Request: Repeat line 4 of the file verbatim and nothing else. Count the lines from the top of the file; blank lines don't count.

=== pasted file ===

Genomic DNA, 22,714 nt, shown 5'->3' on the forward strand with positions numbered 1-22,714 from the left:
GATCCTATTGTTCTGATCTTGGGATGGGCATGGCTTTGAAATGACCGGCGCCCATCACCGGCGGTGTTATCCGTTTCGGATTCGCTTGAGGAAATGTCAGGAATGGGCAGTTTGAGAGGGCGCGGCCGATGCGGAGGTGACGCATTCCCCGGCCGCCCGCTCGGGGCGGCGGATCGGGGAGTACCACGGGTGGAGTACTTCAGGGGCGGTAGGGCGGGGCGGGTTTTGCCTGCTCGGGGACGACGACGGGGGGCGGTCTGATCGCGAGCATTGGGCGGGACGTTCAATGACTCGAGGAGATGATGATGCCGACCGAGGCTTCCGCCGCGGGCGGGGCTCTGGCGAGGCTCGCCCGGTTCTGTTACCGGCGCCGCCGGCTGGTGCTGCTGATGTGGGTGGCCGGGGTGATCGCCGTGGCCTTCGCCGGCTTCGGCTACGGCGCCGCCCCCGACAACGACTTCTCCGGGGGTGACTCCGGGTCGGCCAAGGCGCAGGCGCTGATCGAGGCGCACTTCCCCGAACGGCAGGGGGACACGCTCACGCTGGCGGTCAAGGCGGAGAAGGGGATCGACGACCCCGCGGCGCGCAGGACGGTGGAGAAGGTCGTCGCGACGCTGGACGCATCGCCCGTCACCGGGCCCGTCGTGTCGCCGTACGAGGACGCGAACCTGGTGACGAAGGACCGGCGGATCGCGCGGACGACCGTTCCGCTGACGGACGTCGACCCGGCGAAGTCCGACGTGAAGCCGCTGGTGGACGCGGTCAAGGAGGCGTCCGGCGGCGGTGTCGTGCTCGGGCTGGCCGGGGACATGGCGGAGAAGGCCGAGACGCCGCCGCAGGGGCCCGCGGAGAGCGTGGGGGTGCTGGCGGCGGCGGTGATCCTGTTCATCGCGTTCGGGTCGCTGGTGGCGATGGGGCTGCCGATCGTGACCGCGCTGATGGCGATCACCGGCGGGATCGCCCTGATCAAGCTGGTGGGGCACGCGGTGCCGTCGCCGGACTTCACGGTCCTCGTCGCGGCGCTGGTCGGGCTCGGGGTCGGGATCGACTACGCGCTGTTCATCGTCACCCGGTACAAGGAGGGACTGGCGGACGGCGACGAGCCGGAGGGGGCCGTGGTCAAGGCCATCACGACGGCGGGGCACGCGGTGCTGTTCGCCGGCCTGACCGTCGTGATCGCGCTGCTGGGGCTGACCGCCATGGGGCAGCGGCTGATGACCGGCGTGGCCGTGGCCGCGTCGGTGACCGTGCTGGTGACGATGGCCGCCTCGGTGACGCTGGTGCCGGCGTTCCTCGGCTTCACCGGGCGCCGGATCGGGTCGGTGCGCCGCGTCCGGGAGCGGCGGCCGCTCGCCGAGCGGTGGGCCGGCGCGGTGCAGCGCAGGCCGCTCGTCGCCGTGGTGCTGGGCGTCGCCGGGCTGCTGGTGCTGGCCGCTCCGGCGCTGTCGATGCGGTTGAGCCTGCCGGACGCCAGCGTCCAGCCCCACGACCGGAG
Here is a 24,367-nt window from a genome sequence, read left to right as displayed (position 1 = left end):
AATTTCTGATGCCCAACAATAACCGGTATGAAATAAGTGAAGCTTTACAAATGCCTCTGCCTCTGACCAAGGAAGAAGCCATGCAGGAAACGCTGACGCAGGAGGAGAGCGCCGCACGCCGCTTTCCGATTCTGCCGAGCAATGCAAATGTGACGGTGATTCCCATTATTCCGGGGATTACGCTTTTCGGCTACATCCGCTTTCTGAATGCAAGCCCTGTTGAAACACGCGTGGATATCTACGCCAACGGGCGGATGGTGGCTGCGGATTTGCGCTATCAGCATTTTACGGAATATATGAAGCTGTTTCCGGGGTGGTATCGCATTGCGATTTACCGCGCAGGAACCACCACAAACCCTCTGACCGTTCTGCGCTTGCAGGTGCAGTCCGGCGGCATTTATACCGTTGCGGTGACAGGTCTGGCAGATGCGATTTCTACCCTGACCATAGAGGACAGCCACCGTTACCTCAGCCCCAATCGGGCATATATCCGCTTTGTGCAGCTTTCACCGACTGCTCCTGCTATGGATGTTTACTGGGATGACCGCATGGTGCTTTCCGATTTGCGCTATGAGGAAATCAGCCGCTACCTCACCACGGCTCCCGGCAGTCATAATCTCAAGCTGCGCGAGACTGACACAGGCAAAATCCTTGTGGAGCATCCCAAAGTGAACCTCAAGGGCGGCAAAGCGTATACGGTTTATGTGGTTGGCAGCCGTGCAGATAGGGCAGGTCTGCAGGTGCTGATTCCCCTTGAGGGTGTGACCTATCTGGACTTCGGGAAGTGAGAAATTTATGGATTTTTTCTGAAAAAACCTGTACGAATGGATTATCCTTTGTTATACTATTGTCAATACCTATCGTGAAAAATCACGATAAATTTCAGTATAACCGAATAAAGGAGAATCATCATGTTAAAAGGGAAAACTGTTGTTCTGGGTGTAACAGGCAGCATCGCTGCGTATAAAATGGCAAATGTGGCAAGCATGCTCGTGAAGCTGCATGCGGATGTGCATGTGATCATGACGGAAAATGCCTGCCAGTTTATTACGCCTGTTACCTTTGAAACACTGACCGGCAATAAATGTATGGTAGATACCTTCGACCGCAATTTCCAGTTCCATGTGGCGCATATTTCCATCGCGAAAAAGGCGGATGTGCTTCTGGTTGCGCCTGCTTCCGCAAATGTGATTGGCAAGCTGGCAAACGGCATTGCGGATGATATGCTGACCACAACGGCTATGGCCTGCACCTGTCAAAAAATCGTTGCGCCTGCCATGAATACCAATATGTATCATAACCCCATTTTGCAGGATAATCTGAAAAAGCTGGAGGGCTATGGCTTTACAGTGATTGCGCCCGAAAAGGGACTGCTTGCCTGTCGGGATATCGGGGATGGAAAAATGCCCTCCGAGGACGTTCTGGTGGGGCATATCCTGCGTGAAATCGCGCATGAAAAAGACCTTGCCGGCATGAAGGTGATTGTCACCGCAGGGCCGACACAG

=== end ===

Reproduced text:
AATTTCTGATGCCCAACAATAACCGGTATGAAATAAGTGAAGCTTTACAAATGCCTCTGCCTCTGACCAAGGAAGAAGCCATGCAGGAAACGCTGACGCAGGAGGAGAGCGCCGCACGCCGCTTTCCGATTCTGCCGAGCAATGCAAATGTGACGGTGATTCCCATTATTCCGGGGATTACGCTTTTCGGCTACATCCGCTTTCTGAATGCAAGCCCTGTTGAAACACGCGTGGATATCTACGCCAACGGGCGGATGGTGGCTGCGGATTTGCGCTATCAGCATTTTACGGAATATATGAAGCTGTTTCCGGGGTGGTATCGCATTGCGATTTACCGCGCAGGAACCACCACAAACCCTCTGACCGTTCTGCGCTTGCAGGTGCAGTCCGGCGGCATTTATACCGTTGCGGTGACAGGTCTGGCAGATGCGATTTCTACCCTGACCATAGAGGACAGCCACCGTTACCTCAGCCCCAATCGGGCATATATCCGCTTTGTGCAGCTTTCACCGACTGCTCCTGCTATGGATGTTTACTGGGATGACCGCATGGTGCTTTCCGATTTGCGCTATGAGGAAATCAGCCGCTACCTCACCACGGCTCCCGGCAGTCATAATCTCAAGCTGCGCGAGACTGACACAGGCAAAATCCTTGTGGAGCATCCCAAAGTGAACCTCAAGGGCGGCAAAGCGTATACGGTTTATGTGGTTGGCAGCCGTGCAGATAGGGCAGGTCTGCAGGTGCTGATTCCCCTTGAGGGTGTGACCTATCTGGACTTCGGGAAGTGAGAAATTTATGGATTTTTTCTGAAAAAACCTGTACGAATGGATTATCCTTTGTTATACTATTGTCAATACCTATCGTGAAAAATCACGATAAATTTCAGTATAACCGAATAAAGGAGAATCATCATGTTAAAAGGGAAAACTGTTGTTCTGGGTGTAACAGGCAGCATCGCTGCGTATAAAATGGCAAATGTGGCAAGCATGCTCGTGAAGCTGCATGCGGATGTGCATGTGATCATGACGGAAAATGCCTGCCAGTTTATTACGCCTGTTACCTTTGAAACACTGACCGGCAATAAATGTATGGTAGATACCTTCGACCGCAATTTCCAGTTCCATGTGGCGCATATTTCCATCGCGAAAAAGGCGGATGTGCTTCTGGTTGCGCCTGCTTCCGCAAATGTGATTGGCAAGCTGGCAAACGGCATTGCGGATGATATGCTGACCACAACGGCTATGGCCTGCACCTGTCAAAAAATCGTTGCGCCTGCCATGAATACCAATATGTATCATAACCCCATTTTGCAGGATAATCTGAAAAAGCTGGAGGGCTATGGCTTTACAGTGATTGCGCCCGAAAAGGGACTGCTTGCCTGTCGGGATATCGGGGATGGAAAAATGCCCTCCGAGGACGTTCTGGTGGGGCATATCCTGCGTGAAATCGCGCATGAAAAAGACCTTGCCGGCATGAAGGTGATTGTCACCGCAGGGCCGACACAG